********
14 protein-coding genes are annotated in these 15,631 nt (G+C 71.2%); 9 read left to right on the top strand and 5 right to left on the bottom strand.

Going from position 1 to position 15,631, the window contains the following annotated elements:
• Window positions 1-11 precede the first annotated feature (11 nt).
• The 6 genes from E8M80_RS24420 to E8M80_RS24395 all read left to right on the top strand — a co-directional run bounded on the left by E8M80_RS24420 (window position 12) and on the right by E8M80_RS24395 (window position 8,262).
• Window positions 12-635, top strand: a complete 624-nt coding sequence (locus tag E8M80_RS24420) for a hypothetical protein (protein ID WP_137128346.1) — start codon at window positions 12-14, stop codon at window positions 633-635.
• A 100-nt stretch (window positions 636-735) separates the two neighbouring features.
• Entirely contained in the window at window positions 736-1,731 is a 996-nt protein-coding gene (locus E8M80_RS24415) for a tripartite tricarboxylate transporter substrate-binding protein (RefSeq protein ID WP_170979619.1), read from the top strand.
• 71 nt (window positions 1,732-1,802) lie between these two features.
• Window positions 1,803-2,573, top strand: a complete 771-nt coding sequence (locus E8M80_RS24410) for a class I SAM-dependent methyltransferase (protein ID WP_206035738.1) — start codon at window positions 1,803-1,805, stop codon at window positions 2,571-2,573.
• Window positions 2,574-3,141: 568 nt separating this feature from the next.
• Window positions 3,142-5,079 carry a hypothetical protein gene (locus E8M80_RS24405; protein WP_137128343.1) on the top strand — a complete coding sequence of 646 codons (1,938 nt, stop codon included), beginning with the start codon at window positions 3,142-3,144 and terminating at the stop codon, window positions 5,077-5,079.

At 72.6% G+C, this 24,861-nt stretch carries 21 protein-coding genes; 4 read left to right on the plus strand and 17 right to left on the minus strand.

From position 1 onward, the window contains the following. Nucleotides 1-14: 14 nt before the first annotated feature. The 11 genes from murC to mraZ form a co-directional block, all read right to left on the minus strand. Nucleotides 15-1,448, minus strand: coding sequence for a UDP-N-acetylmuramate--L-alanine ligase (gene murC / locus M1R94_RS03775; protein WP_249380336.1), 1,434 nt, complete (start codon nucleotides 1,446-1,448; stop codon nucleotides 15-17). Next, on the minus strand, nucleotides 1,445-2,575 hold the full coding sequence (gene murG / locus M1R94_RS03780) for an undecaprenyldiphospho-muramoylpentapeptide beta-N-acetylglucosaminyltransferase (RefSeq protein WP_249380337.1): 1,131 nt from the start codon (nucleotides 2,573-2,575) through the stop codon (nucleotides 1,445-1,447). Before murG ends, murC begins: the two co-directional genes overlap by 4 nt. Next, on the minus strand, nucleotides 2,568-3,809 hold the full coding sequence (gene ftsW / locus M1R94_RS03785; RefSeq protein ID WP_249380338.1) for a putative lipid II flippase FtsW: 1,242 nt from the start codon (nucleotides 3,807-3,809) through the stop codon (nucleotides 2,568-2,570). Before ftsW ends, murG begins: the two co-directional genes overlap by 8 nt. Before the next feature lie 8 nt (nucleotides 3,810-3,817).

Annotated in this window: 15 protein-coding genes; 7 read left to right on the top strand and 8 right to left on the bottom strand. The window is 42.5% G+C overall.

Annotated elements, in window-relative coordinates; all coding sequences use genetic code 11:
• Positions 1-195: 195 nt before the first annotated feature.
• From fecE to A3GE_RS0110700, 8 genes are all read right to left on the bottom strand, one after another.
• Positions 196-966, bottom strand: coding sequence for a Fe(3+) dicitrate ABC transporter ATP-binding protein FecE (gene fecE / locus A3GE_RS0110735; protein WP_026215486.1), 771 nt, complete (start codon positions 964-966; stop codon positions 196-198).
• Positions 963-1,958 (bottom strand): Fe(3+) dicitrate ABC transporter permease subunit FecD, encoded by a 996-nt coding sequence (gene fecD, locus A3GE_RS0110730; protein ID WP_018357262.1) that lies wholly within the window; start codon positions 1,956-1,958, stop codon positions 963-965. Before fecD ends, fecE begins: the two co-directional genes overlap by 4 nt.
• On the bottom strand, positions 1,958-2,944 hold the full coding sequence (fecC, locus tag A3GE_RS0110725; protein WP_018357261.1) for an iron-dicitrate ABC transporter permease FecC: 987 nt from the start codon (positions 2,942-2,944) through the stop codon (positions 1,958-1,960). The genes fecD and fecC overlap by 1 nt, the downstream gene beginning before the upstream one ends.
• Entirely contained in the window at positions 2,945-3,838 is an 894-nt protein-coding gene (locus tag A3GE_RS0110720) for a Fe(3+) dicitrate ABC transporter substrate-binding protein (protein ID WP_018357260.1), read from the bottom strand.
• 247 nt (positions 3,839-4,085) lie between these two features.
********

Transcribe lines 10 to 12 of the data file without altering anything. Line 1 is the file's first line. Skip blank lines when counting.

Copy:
• Window positions 2,574-3,141: 568 nt separating this feature from the next.
• Window positions 3,142-5,079 carry a hypothetical protein gene (locus E8M80_RS24405; protein WP_137128343.1) on the top strand — a complete coding sequence of 646 codons (1,938 nt, stop codon included), beginning with the start codon at window positions 3,142-3,144 and terminating at the stop codon, window positions 5,077-5,079.

At 72.6% G+C, this 24,861-nt stretch carries 21 protein-coding genes; 4 read left to right on the plus strand and 17 right to left on the minus strand.